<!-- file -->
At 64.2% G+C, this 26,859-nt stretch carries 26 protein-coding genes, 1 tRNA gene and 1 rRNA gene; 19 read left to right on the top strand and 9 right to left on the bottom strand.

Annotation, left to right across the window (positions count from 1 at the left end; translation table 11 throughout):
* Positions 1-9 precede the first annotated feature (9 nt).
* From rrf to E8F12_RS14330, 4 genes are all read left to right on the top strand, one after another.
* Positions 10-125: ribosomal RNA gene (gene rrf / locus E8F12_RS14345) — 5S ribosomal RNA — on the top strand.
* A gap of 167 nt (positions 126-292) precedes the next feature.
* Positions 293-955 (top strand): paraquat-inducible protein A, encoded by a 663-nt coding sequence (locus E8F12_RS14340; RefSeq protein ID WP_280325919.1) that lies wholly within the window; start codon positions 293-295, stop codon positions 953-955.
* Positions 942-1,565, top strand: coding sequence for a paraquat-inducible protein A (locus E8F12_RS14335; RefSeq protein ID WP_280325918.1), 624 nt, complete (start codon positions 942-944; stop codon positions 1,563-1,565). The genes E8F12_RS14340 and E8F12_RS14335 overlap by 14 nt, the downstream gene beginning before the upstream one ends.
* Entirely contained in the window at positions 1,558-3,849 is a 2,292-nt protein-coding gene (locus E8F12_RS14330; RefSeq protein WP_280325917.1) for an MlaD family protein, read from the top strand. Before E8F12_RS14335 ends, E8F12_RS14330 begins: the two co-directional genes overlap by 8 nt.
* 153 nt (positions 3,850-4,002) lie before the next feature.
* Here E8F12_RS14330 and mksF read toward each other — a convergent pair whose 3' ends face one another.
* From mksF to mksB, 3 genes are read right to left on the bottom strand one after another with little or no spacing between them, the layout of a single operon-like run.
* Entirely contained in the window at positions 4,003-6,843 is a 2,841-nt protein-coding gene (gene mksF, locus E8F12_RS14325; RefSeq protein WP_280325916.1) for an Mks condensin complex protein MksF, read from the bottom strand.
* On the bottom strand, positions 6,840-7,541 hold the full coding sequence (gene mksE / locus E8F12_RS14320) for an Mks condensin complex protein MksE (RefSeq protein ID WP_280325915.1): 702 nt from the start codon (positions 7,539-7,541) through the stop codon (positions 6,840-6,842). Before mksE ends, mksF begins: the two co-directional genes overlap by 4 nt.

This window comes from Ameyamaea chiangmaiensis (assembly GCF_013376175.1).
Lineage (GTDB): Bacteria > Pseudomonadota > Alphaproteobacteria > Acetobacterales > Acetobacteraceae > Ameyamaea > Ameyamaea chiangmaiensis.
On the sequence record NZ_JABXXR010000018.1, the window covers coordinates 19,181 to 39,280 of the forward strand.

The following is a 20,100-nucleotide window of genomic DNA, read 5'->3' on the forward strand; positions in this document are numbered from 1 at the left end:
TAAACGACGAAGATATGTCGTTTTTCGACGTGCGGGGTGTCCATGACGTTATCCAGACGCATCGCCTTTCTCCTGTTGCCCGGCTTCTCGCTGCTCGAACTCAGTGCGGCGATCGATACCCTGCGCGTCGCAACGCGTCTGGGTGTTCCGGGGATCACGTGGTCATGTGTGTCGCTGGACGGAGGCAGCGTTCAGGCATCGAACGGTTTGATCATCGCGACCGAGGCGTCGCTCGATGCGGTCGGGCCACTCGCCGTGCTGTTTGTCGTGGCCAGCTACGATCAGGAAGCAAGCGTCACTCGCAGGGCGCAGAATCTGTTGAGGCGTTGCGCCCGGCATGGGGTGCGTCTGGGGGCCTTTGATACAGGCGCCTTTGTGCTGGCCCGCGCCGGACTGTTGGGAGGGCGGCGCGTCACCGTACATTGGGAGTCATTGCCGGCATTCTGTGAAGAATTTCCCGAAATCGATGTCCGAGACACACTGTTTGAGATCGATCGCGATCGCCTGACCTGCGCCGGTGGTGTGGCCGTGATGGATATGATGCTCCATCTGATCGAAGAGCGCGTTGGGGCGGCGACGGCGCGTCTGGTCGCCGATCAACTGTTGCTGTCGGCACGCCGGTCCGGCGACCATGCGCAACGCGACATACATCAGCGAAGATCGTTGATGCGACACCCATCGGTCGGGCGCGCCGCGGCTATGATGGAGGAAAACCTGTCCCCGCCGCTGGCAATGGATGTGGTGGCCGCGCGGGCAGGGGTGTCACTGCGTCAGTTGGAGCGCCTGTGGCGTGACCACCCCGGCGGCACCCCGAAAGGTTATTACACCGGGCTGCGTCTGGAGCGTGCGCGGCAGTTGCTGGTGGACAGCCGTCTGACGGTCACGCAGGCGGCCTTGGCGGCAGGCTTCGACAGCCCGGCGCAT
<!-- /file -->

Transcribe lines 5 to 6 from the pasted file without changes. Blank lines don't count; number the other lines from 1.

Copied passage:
* Positions 10-125: ribosomal RNA gene (gene rrf / locus E8F12_RS14345) — 5S ribosomal RNA — on the top strand.
* A gap of 167 nt (positions 126-292) precedes the next feature.